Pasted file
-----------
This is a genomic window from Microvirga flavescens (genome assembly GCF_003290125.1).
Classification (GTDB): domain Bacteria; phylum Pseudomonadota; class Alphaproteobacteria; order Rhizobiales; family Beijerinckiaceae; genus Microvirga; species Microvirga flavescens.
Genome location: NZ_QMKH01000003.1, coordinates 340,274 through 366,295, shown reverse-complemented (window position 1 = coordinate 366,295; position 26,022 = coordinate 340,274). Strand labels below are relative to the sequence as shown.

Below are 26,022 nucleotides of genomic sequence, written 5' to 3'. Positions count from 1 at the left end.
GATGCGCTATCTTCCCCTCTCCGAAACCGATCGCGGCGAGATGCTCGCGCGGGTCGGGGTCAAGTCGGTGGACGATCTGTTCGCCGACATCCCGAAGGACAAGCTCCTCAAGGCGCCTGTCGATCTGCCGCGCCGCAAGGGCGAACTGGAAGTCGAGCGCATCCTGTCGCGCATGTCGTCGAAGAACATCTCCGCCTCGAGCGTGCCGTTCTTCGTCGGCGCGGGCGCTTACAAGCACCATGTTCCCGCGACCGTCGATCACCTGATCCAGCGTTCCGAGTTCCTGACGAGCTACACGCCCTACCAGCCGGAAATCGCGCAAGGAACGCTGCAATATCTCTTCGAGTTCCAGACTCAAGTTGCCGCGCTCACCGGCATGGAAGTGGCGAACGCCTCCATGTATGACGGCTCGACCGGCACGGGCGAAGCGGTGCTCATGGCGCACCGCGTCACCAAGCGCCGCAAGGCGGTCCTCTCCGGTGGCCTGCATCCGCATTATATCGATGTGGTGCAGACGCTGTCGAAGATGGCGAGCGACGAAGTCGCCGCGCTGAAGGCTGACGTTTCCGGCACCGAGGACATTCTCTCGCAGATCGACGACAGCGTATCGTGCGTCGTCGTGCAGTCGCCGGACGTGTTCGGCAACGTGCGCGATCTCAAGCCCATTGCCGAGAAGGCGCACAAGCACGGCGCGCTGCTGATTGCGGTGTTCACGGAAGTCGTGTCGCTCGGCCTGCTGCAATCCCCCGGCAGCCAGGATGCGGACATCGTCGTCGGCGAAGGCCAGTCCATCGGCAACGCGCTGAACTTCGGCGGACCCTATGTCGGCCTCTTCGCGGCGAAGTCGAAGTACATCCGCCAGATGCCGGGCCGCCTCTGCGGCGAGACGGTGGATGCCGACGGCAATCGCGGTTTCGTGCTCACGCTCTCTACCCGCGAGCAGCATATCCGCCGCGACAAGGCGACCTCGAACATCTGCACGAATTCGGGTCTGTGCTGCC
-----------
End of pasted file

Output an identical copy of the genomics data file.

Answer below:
This is a genomic window from Microvirga flavescens (genome assembly GCF_003290125.1).
Classification (GTDB): domain Bacteria; phylum Pseudomonadota; class Alphaproteobacteria; order Rhizobiales; family Beijerinckiaceae; genus Microvirga; species Microvirga flavescens.
Genome location: NZ_QMKH01000003.1, coordinates 340,274 through 366,295, shown reverse-complemented (window position 1 = coordinate 366,295; position 26,022 = coordinate 340,274). Strand labels below are relative to the sequence as shown.

Below are 26,022 nucleotides of genomic sequence, written 5' to 3'. Positions count from 1 at the left end.
GATGCGCTATCTTCCCCTCTCCGAAACCGATCGCGGCGAGATGCTCGCGCGGGTCGGGGTCAAGTCGGTGGACGATCTGTTCGCCGACATCCCGAAGGACAAGCTCCTCAAGGCGCCTGTCGATCTGCCGCGCCGCAAGGGCGAACTGGAAGTCGAGCGCATCCTGTCGCGCATGTCGTCGAAGAACATCTCCGCCTCGAGCGTGCCGTTCTTCGTCGGCGCGGGCGCTTACAAGCACCATGTTCCCGCGACCGTCGATCACCTGATCCAGCGTTCCGAGTTCCTGACGAGCTACACGCCCTACCAGCCGGAAATCGCGCAAGGAACGCTGCAATATCTCTTCGAGTTCCAGACTCAAGTTGCCGCGCTCACCGGCATGGAAGTGGCGAACGCCTCCATGTATGACGGCTCGACCGGCACGGGCGAAGCGGTGCTCATGGCGCACCGCGTCACCAAGCGCCGCAAGGCGGTCCTCTCCGGTGGCCTGCATCCGCATTATATCGATGTGGTGCAGACGCTGTCGAAGATGGCGAGCGACGAAGTCGCCGCGCTGAAGGCTGACGTTTCCGGCACCGAGGACATTCTCTCGCAGATCGACGACAGCGTATCGTGCGTCGTCGTGCAGTCGCCGGACGTGTTCGGCAACGTGCGCGATCTCAAGCCCATTGCCGAGAAGGCGCACAAGCACGGCGCGCTGCTGATTGCGGTGTTCACGGAAGTCGTGTCGCTCGGCCTGCTGCAATCCCCCGGCAGCCAGGATGCGGACATCGTCGTCGGCGAAGGCCAGTCCATCGGCAACGCGCTGAACTTCGGCGGACCCTATGTCGGCCTCTTCGCGGCGAAGTCGAAGTACATCCGCCAGATGCCGGGCCGCCTCTGCGGCGAGACGGTGGATGCCGACGGCAATCGCGGTTTCGTGCTCACGCTCTCTACCCGCGAGCAGCATATCCGCCGCGACAAGGCGACCTCGAACATCTGCACGAATTCGGGTCTGTGCTGCC